And maybe, in the years ahead, I’ll be lucky enough to bump into a few more of them while standing in line at random bike shops. 

Thursday, April 24, 2014

Swiiiiiiing, And A Miss...

When I was eleven years old I wanted to be Johnny Knoxville. This was evident by the hysterical number of gags I would pull on my friends and sisters that always ended as brutally as season nine of “Scrubs”.

And this is where I learned the principle of being grounded.

For full effect, download “Take Me Out To The Ballgame” by Harry Caray, and play at maximum volume throughout the duration of this post.

After my shenanigans, my parents would banish me to the windowless cell that I called my room, a cell lined with posters of NBA superstars and those glow-in-the-dark plastic stars we all used to stick to our ceilings with secondhand gum. There I would lay on my bed in the dark, pull out my vintage Audiovox cassette player, position the antennae at just the right angle, play around with the wheel on the front that would be targeted for 1320 KFAN, and I would listen to Steve Klauke, the baritone voice of the Salt Lake Buzz, broadcast games long into the night.

That was the best therapy I ever had for being grounded as a kid.

Now I know in the past I have blogged about my loathing for the sport of baseball. But before you roll your eyes in disgust and think this will be just another rant about the most mundane physical activity created since curling or test cricket, hold on just a second, take a deep breath, and hear me out as I relive my childhood memories through a 700-word blogpost.

You see, there once was a point in my life where baseball meant something to me, it had value in my eyes; or, in my ears, actually. On those lonely nights when I was banished to the basement for putting chicken seasoning in the showerhead of my sisters’ bathroom, or throwing a basketball at my neighbor’s little brother's face, the only thing to keep me company was the sure and steady monologue of Steve Klauke, giving me a play-by-play recap of my favorite minor league baseball team.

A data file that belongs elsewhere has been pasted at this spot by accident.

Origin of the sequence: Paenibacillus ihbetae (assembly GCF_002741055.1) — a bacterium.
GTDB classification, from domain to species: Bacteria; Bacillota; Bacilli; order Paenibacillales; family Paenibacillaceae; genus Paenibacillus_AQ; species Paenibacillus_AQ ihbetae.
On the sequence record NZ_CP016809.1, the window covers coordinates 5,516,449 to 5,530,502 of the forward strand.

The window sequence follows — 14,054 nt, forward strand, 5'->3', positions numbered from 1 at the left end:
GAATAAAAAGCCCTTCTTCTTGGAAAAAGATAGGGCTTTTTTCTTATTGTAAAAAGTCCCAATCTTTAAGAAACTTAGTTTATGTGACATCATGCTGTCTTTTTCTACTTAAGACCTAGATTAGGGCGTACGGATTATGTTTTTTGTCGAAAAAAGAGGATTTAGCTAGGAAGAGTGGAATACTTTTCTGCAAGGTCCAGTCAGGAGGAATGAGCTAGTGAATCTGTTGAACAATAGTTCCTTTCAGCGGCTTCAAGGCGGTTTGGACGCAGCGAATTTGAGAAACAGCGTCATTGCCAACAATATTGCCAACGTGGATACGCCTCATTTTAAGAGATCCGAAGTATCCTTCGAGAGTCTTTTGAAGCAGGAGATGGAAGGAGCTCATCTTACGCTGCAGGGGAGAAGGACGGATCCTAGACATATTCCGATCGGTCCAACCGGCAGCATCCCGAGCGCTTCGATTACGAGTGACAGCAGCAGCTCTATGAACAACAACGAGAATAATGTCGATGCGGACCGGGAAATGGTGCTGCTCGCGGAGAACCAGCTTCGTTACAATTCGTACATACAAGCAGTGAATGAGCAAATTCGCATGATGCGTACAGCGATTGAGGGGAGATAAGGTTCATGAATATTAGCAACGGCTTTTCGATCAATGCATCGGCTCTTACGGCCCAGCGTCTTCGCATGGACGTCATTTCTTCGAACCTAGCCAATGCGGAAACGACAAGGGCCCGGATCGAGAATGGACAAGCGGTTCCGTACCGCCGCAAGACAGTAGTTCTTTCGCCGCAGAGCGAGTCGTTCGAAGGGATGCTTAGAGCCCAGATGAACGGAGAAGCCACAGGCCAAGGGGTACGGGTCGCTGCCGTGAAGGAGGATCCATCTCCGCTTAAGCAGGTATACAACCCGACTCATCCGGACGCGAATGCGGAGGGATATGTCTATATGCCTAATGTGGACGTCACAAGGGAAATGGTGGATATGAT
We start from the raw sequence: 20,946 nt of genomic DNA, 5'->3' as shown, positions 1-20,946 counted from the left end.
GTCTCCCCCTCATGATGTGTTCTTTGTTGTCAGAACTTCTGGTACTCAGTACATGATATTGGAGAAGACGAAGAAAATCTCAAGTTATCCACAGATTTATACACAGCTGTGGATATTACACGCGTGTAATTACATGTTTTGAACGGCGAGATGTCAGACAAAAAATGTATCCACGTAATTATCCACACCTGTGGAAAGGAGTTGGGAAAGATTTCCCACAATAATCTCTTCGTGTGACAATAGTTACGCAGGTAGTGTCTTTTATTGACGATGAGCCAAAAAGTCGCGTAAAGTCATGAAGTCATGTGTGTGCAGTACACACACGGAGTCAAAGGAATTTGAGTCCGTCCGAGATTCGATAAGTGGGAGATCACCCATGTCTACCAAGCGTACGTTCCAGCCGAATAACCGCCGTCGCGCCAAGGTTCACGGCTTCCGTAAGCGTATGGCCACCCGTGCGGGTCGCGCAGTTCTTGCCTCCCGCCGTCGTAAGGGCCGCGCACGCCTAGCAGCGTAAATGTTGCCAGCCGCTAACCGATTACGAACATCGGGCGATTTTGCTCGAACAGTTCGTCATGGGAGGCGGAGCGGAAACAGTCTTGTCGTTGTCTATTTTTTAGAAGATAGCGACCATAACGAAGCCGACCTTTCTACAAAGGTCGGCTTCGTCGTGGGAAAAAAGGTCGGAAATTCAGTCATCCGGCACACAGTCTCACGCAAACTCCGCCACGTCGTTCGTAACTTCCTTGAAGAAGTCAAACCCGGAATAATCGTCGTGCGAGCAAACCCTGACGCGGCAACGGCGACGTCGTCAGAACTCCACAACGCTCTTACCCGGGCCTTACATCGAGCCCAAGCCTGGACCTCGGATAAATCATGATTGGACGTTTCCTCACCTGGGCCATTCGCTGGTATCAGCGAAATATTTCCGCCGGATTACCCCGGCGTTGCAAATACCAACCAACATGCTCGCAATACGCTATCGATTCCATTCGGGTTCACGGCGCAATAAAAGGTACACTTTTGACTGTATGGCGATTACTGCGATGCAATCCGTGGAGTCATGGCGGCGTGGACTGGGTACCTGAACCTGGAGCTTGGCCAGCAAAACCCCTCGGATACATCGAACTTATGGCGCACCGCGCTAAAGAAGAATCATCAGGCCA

Those were the nights I tell ya. Back when dusk smelled like recycled barbecues and there was no such thing as a bedtime, those were the nights. And baseball, well, that was my asylum. Minor league baseball was my Christmas in summer as I would lay in bed and listen to my hometown Salt Lake Buzz engage in heated battles with teams like the Albuquerque Dukes, the Tucson Toros, and the squad who I thought was their arch-rival at the time, the Tacoma Rainiers.

And you see, I was a fan. Not some Robert De Niro-going-to-stalk-Wesley Snipes kind of guy, although I’m sure hardly any of you caught that reference to the absurdly dark film about a lurking baseball freak, no, I was a loyal Salt Lake Buzz fan, through and through. I could tell you the E.R.A. for LaTroy Hawkins, or the batting average of Chris Latham, to this day I know how many errors Denny Hocking made in 1996, that’s how devoted I was as an eleven-year old kid.